The Saudi Arabia and Iran spat is quickly shaping World War 3 as three global powers are pulled into the tension. When Saudis kill a Shia cleric, the Iranian protest ensues and diplomatic ties are severed. Each of the country’s allies rally behind. Bashar al-Assad, a strong Russian ally, is an Iranian ally as well. China is a strong Russian ally. The Saudis have Bahrain, UAE in its side. Where do the United States and NATO come in the picture? An insider reveals that Saudis are not afraid to anger the White House in the wake of the tension.
The trigger: The Saudis cut diplomatic ties with Iran after the latter stormed its embassy in Tehran on Sunday morning. Iranians were furious about Saudi’s execution of one of its Shia clerics, Sheikh Nimr al-Nimr and three other Shi’tes along with dozens of al-Qaeda members.
The background: The Shia and Sunni Muslims have been enemies since time immemorial. It is safe to say that the spat dates back to the death of Muhammad as they argue over the rights of succession. The Royal Family of Saudi Arabia are Sunni Muslims. Nimr, of whom Saudi executed, was considered a terrorist by Riyadh. Iranians adore him as an advocate of the rights of the Shia Muslim Minority in Saudi Arabia.
Iran and Saudi Arabia both claim to be defenders of Shia and Sunni Muslims, respectively. But then again, the two nations have long competed as major oil producers to the rest of the world, primarily to global powers.
The dangers: Iran and Saudi are both aspiring to become a nuclear nation. They are also both allies to other nuclear nations, including Israel and Pakistan.
All of the countries concerned are currently involved in the Syrian crisis. Mr. Assad is an Iranian ally and claimed to be protecting Christians, Shias and other minorities in the region. Russian president Vladimir Putin is conducting airstrikes in Syria following request from Mr. Assad. There are words going around that China has started sending help for Russia’s offense in Syria. Chinese President Xi Jinping and Mr. Putin have always been vocal about their strong ties.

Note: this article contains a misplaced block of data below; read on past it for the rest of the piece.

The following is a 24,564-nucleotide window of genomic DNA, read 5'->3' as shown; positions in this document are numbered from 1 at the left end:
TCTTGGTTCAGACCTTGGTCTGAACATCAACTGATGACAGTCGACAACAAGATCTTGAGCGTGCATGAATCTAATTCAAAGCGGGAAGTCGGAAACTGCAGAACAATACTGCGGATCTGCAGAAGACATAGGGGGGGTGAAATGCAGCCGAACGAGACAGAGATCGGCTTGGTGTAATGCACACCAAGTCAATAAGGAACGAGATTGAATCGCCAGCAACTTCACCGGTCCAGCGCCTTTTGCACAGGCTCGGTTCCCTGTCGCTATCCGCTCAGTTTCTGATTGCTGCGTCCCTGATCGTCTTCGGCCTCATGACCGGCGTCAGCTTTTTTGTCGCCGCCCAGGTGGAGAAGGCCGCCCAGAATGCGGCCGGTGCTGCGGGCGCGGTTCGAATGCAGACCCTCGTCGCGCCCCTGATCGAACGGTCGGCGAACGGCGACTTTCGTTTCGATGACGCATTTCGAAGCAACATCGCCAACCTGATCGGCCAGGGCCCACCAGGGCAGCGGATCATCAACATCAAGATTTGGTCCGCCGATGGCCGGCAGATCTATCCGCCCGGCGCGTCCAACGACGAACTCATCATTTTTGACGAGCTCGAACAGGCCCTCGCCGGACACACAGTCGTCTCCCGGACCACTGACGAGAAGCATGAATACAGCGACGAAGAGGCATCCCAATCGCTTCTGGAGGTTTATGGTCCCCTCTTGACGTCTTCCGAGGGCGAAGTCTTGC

In November, Turkey shot down a Russian jet. This triggers a looming war as the U.S. and NATO came to Turkey’s defense. In the current Iran-Saudi tensions it is easy to see that Tehran will have Russia and China on its side. Saudi Arabia will have Bahrain and UAE.
On Monday, Bahrain had announced it is also cutting diplomatic ties from Iran, CNN reports. It cites Tehran’s “blatant and dangerous interference” in Bahrain and other Arab countries as its reason.
UAE had also announced that it is downgrading its diplomatic ties with Iran, CNN reported. It also announced plans to reduce the number of diplomats assigned in Iran. In explaining its decision, UAE said it has come to the decision “in light of Iran’s ongoing interference in internal and Arab affairs that has recently reached unprecedented levels.”
Sudan, a Sunni Muslim country, recalled its ambassador from Iran. The Sudanese government made the decision because of “the Iranian interference in the region through a sectarian approach.”
It can be said that the U.S. and Israel will back Saudi Arabia since they have always shared fruitful relations. Where U.S. is, NATO will come. U.S. is a NATO ally and the alliance follows article 5 which invokes that an attack to one is an attack to all.
However, relations among U.S., Israel and Saudi Arabia turned sour in the signing of the Iran Nuclear Deal. Now, a source who has spoken on condition of anonymity with The Jerusalem Post said Saudi Arabia is not afraid to anger the White House. The Saudi government has been upset about U.S.’s failure to stop Iran from interfering throughout the Gulf and Arab nations.
“Enough is enough. Again and again Tehran has thumbed their nose at the West. They continue to sponsor terrorism and launch ballistic missiles and no one is doing anything about it,” the source said. “Every time the Iranians do something, the US backs off. In the meantime, Saudi (Arabia) is actually doing something about it in Syria, in Iran and in Yemen,” the source went on. “The Saudis really don’t care if they anger the White House,” he declared.
On Monday, State Department spokesperson John Kirby said the government is concerned about the rising tensions in the Middle East. He was elusive as to what side the government takes. He said the U.S. does not see a role for itself in trying to deescalate the tension nor will it be a mediator. While he said the government has called on all sides to avoid actions that would heighten tensions, it is important to note that the U.S. condemns the attack to the Saudi Embassy, but not the execution.
Meanwhile, Russia and China have already weighed in on the issue. Both of them acknowledged that Iran and Saudi are key regional players, suggesting that situation is highly tensed at the moment.
The Russian foreign ministry appealed for both Iran and Saudi to “show restraint and to avoid any steps that might escalate the situation and raise tensions interreligious ones.” China’s foreign ministry said it is paying close attention to the development. It called for “all parties to remain calm and restrained, use dialogue and negotiations to properly resolve difference and work together to safeguard the region’s peace and stability.”